Experimental and numerical study of dilation in mineral filled PVC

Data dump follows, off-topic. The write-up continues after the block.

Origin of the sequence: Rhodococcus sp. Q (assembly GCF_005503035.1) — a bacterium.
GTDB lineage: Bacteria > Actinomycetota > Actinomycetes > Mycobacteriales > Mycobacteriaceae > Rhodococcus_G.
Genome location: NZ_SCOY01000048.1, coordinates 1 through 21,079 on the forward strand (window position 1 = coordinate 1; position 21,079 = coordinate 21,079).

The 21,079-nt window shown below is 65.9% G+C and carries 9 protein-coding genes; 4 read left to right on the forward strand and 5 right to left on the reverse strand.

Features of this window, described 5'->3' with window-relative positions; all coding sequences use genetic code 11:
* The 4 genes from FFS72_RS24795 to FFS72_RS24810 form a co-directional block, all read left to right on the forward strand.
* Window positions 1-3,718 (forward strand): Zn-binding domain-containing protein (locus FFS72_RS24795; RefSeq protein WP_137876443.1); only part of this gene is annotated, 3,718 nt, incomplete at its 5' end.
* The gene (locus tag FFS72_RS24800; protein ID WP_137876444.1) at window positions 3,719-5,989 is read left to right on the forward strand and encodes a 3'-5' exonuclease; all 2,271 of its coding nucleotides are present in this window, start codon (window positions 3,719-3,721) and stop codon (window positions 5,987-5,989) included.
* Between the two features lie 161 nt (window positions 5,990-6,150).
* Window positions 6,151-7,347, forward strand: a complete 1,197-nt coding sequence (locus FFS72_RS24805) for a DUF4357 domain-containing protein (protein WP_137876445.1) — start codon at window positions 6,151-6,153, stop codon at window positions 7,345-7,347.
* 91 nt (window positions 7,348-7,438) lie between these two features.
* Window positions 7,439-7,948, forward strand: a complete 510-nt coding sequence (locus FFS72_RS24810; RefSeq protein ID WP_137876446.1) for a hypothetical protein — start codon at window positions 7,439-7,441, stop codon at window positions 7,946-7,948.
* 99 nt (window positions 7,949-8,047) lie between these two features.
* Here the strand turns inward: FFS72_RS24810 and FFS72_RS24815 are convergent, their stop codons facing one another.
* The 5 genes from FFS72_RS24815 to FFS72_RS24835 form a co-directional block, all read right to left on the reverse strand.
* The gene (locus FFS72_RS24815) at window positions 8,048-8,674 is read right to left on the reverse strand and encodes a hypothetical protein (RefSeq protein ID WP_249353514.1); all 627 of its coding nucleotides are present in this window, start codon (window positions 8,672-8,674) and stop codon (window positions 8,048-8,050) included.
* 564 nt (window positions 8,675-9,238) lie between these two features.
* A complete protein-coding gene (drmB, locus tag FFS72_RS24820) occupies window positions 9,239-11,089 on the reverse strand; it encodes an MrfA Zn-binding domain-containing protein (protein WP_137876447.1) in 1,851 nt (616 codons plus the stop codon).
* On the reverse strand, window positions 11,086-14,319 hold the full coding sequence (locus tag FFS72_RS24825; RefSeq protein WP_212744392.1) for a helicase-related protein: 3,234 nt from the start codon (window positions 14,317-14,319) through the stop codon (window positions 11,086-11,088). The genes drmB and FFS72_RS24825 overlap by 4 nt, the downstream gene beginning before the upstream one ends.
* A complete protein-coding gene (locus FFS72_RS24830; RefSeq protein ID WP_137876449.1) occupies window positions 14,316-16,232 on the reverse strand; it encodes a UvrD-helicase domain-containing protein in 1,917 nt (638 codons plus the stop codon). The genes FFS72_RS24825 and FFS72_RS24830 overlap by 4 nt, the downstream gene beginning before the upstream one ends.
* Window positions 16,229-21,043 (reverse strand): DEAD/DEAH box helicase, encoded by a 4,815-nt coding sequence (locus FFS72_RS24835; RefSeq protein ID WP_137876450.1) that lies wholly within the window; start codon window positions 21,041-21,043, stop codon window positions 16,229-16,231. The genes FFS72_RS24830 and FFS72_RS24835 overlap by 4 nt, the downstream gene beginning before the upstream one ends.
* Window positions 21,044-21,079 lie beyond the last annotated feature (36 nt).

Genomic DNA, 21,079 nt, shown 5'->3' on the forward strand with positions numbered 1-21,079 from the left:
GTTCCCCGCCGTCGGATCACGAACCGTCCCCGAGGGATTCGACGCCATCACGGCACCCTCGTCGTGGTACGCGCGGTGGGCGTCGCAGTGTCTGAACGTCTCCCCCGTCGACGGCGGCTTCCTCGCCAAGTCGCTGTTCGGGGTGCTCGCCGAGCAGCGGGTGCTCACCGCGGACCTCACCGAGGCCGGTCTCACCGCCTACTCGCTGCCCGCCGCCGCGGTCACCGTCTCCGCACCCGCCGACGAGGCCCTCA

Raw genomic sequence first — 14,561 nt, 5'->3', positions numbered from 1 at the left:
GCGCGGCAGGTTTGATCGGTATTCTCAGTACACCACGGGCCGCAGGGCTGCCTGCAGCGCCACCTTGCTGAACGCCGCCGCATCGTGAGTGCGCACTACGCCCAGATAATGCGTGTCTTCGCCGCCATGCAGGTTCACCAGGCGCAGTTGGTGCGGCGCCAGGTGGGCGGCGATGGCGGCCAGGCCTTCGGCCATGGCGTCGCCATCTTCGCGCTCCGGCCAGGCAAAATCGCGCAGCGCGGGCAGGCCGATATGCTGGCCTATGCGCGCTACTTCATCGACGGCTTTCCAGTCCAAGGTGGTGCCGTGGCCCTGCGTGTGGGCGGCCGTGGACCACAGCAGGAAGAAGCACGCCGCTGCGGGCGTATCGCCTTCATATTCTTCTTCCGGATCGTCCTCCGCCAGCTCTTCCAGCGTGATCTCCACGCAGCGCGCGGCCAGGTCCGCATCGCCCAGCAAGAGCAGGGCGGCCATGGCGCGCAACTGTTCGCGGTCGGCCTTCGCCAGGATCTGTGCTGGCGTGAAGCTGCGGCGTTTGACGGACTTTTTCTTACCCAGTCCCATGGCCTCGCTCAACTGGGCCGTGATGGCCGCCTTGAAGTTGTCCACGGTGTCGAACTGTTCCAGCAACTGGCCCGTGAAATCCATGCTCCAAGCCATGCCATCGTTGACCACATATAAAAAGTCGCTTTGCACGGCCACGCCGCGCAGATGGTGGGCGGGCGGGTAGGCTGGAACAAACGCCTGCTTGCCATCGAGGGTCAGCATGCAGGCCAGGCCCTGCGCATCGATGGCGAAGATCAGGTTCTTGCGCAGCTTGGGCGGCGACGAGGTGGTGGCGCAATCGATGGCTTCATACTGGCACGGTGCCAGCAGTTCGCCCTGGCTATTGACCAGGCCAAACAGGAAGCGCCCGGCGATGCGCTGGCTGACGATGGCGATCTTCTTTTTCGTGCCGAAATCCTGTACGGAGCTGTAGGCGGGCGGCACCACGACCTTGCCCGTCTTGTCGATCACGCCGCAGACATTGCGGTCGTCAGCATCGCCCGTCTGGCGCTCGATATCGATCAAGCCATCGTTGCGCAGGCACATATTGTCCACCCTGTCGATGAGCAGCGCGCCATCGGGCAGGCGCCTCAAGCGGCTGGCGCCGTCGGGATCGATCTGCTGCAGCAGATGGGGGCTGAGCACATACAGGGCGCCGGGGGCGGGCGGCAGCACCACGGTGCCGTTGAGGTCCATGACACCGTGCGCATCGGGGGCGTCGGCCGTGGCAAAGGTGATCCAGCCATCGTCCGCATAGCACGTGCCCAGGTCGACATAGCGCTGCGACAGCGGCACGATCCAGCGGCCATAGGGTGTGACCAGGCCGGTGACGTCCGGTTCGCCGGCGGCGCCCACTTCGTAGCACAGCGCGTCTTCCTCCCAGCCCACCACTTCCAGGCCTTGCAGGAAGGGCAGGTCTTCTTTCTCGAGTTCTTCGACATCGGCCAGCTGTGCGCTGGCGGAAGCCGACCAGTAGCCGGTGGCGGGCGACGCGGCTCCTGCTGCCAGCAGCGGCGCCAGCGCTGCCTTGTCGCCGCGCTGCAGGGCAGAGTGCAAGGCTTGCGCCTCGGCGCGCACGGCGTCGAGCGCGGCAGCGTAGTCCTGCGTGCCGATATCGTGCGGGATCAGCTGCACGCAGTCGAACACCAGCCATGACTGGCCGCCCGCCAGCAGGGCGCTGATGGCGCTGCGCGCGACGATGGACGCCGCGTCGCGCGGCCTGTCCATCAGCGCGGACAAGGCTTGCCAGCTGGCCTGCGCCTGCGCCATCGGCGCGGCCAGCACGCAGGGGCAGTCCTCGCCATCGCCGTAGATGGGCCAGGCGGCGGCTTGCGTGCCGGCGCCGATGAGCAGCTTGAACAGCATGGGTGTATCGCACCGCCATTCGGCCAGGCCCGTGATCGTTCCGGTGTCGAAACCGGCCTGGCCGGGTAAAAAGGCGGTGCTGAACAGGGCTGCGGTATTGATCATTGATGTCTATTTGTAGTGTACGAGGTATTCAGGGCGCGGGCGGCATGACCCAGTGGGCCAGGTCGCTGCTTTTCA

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This thesis addresses the link between applied load and dilation caused by void growth in mineral-filled PVC employing both experimental and numerical techniques. The influence of stress triaxiality and strain rate on the dilation of the material was investigated by tensile testing using round notched specimens while measuring surface deformations using digital image correlation. The material was found to be pressure-sensitive, strain rate sensitive and non-isochoric. However, as the degree of dilation was estimated from surface deformations, no insight on the internal distribution of voids was obtained. The experimental technique was extended by introducing ex situ X-ray computed tomography, allowing the spatial relative density distribution within pre-deformed tensile specimens to be measured. The relative density fields were measured at three stages of deformation for three notch radii, showing a non-homogeneous density distribution that changed shape for increasing deformation. In order to improve the temporal resolution of the relative density measurements, an in situ X-ray computed tomography technique was proposed and verified, exploiting the axisymmetric nature of the density fields. The in situ relative density measurements were combined with surface deformations measured by DIC, making it evident that the dilation of the material is confined to a domain of material points, and does not spread to new material after its initiation. An abrupt decrease in relative density was observed at the peak force, suggesting that particle decohesion is initiated at this stage of the deformation process. The evolution of void growth and the influence of specimen geometry on void growth have been observed in the experiments, but little knowledge was gained on the governing mechanisms causing this mechanical response. In order to further understand the behaviour of voids at large volume fractions and large deformations, finite element analyses using unit cells were performed with a simplified matrix material behaviour, mimicking characteristics of thermoplastic materials. The influence of stress triaxiality ratio, Lode parameter and initial void volume fraction, as well as the hardening, strain rate sensitivity and locking stretch of the matrix material, was investigated. From the unit cell simulations, it was observed that the locking behaviour of the material is critical for allowing large void volume fractions to be sustained before failure. Further, the stress triaxiality ratio was observed to have a large influence on the degree of void growth.